Bri­gade to re­place ex­tri­ca­tion tools

Har­bour Grace fire chief says it’s time to up­date 22-year-old ‘jaws of life’


Imag­ine driv­ing down Vet­er­ans Me­mo­rial High­way, head­ing from Bay Roberts to Har­bour Grace, in a brand new SUV.

Al­though it’s a rainy day and there is wa­ter buildup on the road, you drive just over the speed limit be­cause your ve­hi­cle came with an ex­cel­lent safety rat­ing.

The rat­ing is be­cause of its new and durable steel ma­te­rial so the im­pact dur­ing a po­ten­tial crash would make it less vul­ner­a­ble to de­struc­tion.

You reach over to change the sta­tion on the ra­dio and hit a pud­dle of wa­ter. You swerve into the next lane where your brand new car ends up in a nearby ditch.

When mem­bers of the fire depart­ment ar­rive, they de­ploy their hy­draulic ex­tri­ca­tion tool, com­monly known as the “jaws of life,” and

Things have changed. Tech­nol­ogy has changed. We can no longer cut ev­ery type of me­tal in a ve­hi­cle. — Ray Verge, Har­bour Grace fire chief

at­tempt to re­move you from your ve­hi­cle, with no suc­cess.

The new durable me­tal is too strong for the 22-year-old equip­ment.

Needs re­place­ment

Al­though this sit­u­a­tion is fic­tional, it’s one that the Har­bour Grace Vol­un­teer Fire Bri­gade hopes to avoid in the fu­ture.

“Our cur­rent piece of equip­ment has about 39,000 PSI (pounds per square inch) cut­ting power,” Fire Chief Ray Verge ex­plains dur­ing a phone in­ter­view with The Com­pass. “The new one we are go­ing to pur­chase has 208,000 PSI.”

Verge says the ex­tri­ca­tion tools are in ex­cel­lent con­di­tion and were well main­tained, but are no longer suit­able with the change in tech­nol­ogy.

“Things were dif­fer­ent 15 to 20 years ago,” he says. “Things have changed. Tech­nol­ogy has changed. We can no longer cut ev­ery type of me­tal in a ve­hi­cle.”

What Verge and the other fire­fight­ers are hop­ing is to avoid sit­u­a­tions where their cur­rent equip­ment will fail, such as in the ex­am­ple above.

“A lot of the ( fire) de­part­ments are go­ing through this now,” he adds. “That’s what we are set­ting out to ac­com­plish.”

There is no plan yet for the old equip­ment, but Verge be­lieves the depart­ment will de­cide to keep it as a train­ing tool.

Buy­ing new equip­ment

Verge states the depart­ment does not want to “boast” about the equip­ment, but rather wants to en­sure when it needs to use it, it is there. Mem­bers hope they will not have to wait on an­other depart­ment in a dif­fer­ent com­mu­nity in se­ri­ous, time-sen­si­tive sit­u­a­tions.

“It’s about get­ting (the equip­ment) out in the field,” he ex­plains. “We are very ac­tive in try­ing to ob­tain the best equip­ment that we can and pro­vide the best ser­vice when we need to.”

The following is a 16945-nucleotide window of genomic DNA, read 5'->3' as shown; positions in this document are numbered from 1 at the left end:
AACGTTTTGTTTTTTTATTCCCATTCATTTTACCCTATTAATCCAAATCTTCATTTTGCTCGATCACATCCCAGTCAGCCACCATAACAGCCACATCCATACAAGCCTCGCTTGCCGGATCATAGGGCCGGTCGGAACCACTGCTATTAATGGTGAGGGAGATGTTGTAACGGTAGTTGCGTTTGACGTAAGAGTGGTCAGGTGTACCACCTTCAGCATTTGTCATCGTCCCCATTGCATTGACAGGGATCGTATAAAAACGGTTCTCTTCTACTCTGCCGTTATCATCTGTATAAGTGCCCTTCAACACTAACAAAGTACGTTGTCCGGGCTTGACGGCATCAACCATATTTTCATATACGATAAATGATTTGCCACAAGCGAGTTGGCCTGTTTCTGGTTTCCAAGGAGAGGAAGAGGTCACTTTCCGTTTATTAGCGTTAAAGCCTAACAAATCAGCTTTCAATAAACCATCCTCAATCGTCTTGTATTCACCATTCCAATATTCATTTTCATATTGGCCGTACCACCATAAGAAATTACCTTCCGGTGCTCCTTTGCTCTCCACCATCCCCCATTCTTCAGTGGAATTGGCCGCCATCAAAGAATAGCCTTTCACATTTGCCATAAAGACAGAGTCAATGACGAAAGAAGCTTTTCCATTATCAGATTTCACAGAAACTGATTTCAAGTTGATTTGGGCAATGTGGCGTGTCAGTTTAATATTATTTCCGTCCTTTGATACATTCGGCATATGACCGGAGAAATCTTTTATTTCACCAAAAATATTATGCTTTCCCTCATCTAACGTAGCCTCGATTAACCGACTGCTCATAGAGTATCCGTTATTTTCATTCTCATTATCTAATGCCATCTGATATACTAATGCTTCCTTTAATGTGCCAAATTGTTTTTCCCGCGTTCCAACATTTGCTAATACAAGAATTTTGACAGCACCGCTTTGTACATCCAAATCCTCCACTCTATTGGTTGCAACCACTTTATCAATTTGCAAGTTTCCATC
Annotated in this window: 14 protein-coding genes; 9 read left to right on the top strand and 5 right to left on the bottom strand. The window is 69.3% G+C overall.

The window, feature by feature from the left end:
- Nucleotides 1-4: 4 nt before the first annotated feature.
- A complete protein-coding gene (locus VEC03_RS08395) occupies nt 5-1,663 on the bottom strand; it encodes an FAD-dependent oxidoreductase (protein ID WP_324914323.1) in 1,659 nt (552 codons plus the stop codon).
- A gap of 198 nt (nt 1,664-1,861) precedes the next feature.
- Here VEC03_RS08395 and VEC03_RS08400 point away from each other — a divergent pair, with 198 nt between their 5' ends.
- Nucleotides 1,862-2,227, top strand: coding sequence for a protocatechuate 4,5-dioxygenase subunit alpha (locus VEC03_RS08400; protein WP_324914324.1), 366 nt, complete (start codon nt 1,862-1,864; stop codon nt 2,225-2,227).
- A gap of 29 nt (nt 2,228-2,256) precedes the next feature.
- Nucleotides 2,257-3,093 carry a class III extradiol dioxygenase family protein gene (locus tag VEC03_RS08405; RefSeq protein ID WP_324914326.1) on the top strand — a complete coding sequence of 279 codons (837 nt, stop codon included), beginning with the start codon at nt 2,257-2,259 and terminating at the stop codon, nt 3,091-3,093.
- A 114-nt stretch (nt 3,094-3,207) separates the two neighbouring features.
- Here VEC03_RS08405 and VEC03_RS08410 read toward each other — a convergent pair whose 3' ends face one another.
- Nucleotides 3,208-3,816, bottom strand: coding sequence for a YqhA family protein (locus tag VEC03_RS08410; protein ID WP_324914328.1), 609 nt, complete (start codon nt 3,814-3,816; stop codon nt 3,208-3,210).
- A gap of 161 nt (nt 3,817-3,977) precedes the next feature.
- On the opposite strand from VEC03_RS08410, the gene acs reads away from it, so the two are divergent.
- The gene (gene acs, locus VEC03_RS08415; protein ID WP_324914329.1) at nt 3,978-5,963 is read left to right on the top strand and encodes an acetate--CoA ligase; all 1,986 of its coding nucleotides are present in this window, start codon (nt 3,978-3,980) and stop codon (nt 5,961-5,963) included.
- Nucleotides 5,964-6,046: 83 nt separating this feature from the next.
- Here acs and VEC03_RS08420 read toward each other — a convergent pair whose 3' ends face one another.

The depart­ment is reg­u­larly us­ing the cur­rent hy­draulic ex­tri­ca­tion tools. They even had two ac­ci­dents in one week­end where the tools were needed.

“We had one ac­ci­dent up on the ridge in Vic­to­ria and an­other in Western Bay,” Verge says.

The Town of Har­bour Grace ap­proved for the bri­gade to be­gin the ten­der process for the new tools at a coun­cil meet­ing Aug. 26. The equip­ment was not al­lot­ted in this year’s bud­get, but town lead­ers agreed they needed to start the process so it could be in­cluded in next year’s bud­get.

The six-piece set of tools — spreader, cut­ter, ram, mini-cut­ter, hy­draulic pump and man­ual pump — is ex­pected to cost some $35,000. The depart­ment has an an­nual op­er­at­ing bud­get of $100,000.

“Any pur­chase over $10,000 has to be ap­proved by the town,” Verge says, adding he ex­pects the equip­ment to ar­rive around Christ­mas.

Twenty years of ser­vice

Since Verge was 19 years old he has been a mem­ber of the Har­bour Grace Vol­un­teer Fire Bri­gade.

This year he will cel­e­brate 20 years, a no­table mile­stone for fire­fight­ing in the prov­ince and the coun­try.

“Here at the depart­ment we cel­e­brate five, 10 and 15 years as well,” Verge ex­claims. “But when you reach 20 years of ser­vice, the provin­cial and fed­eral gov­ern­ments give out medals.”

That is some­thing he says he is very ex­cited to ex­pe­ri­ence for his long-term ded­i­ca­tion to the depart­ment and to help­ing those in need.

Verge — who is a three-term fire chief — will re­ceive the hon­our at the depart­ment’s fire­man’s ball on Nov. 9.

Com­pass file photo

Fire Chief Ray Verge.

Newspapers in English

Newspapers from Canada

© PressReader. All rights reserved.